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Home / CD Review: American V: A Hundred Highways – Johnny Cash
His willingness to immortalize his frailty and mortality was one more act of defiance from a man personified the act.

CD Review: American V: A Hundred Highways – Johnny Cash

There is not much point in trying to conjure up words not already written about Johnny Cash.  To say Johnny Cash is unique is true but is inadequate because the word "unique," like so much of our language, has been robbed of its power by overuse and incorrect usage (I will save the language rant for another day).  Unique.  Icon.  Mystique.  Legend.  If you were to describe Johnny Cash you might begin with those four words but you would not be the first to do so.  All the good words to describe the man and his recorded legacy have been used.

And what a legacy!  Damn near everything you care to say about the man and his records has been said.  Not only that – he long ago reached that rare status where reviewing one of his albums is pointless.  It would be like having some silly scribe reviewing the stone tablets Moses brought down from Mount Sinai.  They are the Ten Commandments.  What else is there to say?  In that same way, this is Johnny Cash.  He makes Johnny Cash records.  No one made those records before and no one will make them again. 

It is difficult to count the number of albums he released during his lifetime due to the number of knockoff compilations and other record company shenanigans inflicted upon his recorded works.  He released his first album in 1957 for Sam Phillips' Sun Records.  After that, it gets tricky.  He had a 46-year recording career which does not take into account the cringe-inducing number of albums released since his death in September 2003.  It does not require a lot of imagination to see the flood of posthumous releases and compilations as vultures picking at the bones.

Posthumous 'new' releases are often a disappointment on some level because artists rarely die with a completed album.  That means someone else has to oversee the finishing of the album and it usually means the finished product is something less than what it could have been.  It also calls motive into question.  Is the estate or the label trying to make a quick buck on work an artist never intended to release or are they presenting work the artist wanted fans to hear? 

It is a little less unseemly in this instance because the making of A Hundred Highways is not significantly different than the four previous installments of the American collaboration between Cash and producer Rick Rubin.  The songs were built around Cash's voice and an acoustic guitar.  Rubin often fine tuned the songs and recorded additional instrumental passages after Cash had given his finished vocal.  Sometimes, after he listened to the completed track, he would re-sing a part or offer a suggestion.  This final step is the only part of their process that did not happen during the recording of Highways.

There is more than one ghost haunting this album.  Cash's wife, June Carter Cash, passed away months before he did.  It was during those months many of these songs were recorded.  It was because of her passing he immersed himself in work, singing every day he felt physically capable.  Cash sang of love won and lost thousands of times in his 46-year career and many times did it in better voice.  He never came closer to sounding broken, heartbroken, than he does in these songs.  Listen to opening track "Help Me" and try to keep your throat from closing just a little.  The song itself is a man asking God for help but lines like "I'm tired of walking all alone" cut just a little deeper.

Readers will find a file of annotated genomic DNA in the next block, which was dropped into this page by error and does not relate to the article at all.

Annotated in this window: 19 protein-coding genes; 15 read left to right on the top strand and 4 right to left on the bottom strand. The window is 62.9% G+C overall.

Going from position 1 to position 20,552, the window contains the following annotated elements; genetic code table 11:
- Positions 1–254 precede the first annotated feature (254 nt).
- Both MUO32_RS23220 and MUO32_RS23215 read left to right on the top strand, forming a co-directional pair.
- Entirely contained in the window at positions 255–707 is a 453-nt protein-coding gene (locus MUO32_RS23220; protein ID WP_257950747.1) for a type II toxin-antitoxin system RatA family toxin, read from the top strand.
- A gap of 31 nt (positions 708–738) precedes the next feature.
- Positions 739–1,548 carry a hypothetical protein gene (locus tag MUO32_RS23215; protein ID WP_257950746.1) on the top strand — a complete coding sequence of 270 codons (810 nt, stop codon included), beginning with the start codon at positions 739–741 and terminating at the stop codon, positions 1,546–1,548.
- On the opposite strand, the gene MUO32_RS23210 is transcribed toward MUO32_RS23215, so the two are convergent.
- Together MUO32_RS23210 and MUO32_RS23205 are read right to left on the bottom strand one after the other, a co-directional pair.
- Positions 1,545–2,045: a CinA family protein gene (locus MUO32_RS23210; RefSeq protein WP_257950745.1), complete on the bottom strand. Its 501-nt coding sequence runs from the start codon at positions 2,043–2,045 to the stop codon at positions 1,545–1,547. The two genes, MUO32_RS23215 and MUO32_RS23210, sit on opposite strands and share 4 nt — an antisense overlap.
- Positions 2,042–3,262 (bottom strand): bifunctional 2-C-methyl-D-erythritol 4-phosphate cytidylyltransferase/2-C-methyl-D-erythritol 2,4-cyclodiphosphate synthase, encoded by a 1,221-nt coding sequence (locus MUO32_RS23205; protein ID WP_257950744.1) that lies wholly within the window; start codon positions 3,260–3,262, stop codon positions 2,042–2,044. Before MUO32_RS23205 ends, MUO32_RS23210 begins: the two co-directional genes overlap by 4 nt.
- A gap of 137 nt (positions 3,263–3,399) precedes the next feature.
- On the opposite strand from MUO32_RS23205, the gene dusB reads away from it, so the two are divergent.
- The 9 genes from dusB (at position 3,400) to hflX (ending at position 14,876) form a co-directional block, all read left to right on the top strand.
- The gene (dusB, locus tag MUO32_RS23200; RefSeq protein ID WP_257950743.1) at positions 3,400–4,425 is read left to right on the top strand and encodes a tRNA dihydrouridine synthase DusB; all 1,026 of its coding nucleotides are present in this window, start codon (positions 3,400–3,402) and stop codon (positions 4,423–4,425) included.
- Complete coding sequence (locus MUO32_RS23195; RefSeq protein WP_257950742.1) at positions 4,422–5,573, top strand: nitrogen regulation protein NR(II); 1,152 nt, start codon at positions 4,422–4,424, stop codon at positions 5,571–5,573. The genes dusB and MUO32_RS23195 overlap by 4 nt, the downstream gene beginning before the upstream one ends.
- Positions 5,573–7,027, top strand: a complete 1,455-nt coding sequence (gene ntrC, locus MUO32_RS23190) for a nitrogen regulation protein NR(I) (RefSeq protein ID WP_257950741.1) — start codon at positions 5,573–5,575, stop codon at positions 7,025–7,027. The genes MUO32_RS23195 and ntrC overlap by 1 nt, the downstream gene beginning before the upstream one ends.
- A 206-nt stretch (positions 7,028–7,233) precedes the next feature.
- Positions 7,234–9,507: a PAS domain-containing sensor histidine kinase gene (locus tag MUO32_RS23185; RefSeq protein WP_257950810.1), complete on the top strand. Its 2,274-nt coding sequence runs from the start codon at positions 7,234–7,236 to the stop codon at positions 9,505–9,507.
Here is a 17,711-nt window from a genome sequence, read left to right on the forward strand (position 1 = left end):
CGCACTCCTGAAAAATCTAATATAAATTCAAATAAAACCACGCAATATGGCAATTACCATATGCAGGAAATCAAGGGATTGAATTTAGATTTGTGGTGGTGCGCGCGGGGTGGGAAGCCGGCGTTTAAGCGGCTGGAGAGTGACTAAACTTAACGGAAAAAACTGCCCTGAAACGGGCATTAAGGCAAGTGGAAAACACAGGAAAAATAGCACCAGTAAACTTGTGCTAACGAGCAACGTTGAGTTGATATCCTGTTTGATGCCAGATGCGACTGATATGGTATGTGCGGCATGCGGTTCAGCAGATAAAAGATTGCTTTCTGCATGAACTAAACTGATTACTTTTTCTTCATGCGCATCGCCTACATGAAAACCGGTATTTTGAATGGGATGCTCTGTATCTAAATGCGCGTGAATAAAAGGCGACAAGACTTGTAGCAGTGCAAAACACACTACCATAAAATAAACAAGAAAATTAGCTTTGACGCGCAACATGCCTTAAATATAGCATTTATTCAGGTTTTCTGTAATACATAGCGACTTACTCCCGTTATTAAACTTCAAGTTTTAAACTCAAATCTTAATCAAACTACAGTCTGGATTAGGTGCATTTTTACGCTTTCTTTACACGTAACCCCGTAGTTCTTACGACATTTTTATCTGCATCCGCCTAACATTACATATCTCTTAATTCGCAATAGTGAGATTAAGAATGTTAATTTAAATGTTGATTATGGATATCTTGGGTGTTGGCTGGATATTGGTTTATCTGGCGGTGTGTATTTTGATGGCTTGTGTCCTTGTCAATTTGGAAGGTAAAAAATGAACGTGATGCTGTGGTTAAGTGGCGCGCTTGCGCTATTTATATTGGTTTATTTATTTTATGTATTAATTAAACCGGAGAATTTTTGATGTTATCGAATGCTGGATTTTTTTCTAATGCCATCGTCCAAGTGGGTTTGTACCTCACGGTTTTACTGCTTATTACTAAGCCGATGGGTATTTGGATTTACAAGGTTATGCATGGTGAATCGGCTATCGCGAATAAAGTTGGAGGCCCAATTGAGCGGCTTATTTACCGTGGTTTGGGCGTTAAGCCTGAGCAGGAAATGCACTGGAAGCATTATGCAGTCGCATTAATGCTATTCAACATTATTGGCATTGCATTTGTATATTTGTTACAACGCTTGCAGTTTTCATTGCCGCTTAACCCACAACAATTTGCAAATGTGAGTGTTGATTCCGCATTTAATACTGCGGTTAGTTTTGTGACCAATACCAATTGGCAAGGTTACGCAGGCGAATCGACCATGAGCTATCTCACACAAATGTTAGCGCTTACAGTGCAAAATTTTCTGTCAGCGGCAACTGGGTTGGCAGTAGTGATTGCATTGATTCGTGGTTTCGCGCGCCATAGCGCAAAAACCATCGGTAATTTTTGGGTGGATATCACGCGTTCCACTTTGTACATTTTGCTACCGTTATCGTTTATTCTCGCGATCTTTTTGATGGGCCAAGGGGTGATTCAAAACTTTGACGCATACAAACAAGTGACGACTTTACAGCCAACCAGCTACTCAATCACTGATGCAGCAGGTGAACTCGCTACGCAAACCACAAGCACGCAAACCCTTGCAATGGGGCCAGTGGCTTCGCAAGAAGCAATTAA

A devout Christian man, he finds a spiritual theme in Bruce Springsteen's "Further On Up the Road."  The song is taken from his The Rising album, an album largely inspired and informed by the terrorist attacks of September 11, 2001.  That Cash could still take a song originally recorded as a hard-driving rocker, strip it bare, and find that spiritual quality in the lyrics demonstrates what an amazing gift he had as an interpreter and storyteller.  It also reveals what many Springsteen fans have always known – his songs are dense, layered, and open to innumerable interpretations.

Cash proves that what is left can be nearly as revealing as the whole.  Hearing him sing these songs in the weeks prior to his passing, age having robbed him of much of his vocal power, tells an incredible story.  He does not need to say a word.  We understand as soon as we hear him sing the first note.  Any number of aging artists could give us that much but everyone knows "TheVoice."  We have all heard the mythic "Man in Black."  Hearing what is left of that voice and knowing what it was communicates more powerfully than the words of any poet or lyricist.  He could have easily stopped recording when his health and voice began to fail him and no one would have blamed him.  Instead, he left us one more gift.  Listen to "Cry, Cry, Cry" and "Like the 309."  "Like the 309" is, according to Rubin, the last song Cash ever wrote and likely one of the last he ever recorded.  The distance from life to death is more tangible.  There is now a measure of just how much is lost.

A Hundred Highways succeeds because of wise song selection and presence.  His vocal power had slowly left him over the years.  He was still capable of interpreting songs but not just any song.  It had to be the right song.  There are plenty of stories to be told by a tired, weary man.  In his younger years, he told those stories with empathy in his voice.  He told those stories as a man who had not lived them but saw them in his future.  On A Hundred Highways, he sings them while looking in his rearview mirror.  Johnny Cash's willingness to immortalize his frailty and mortality was one more act of defiance from a man personified the act.

About Josh Hathaway

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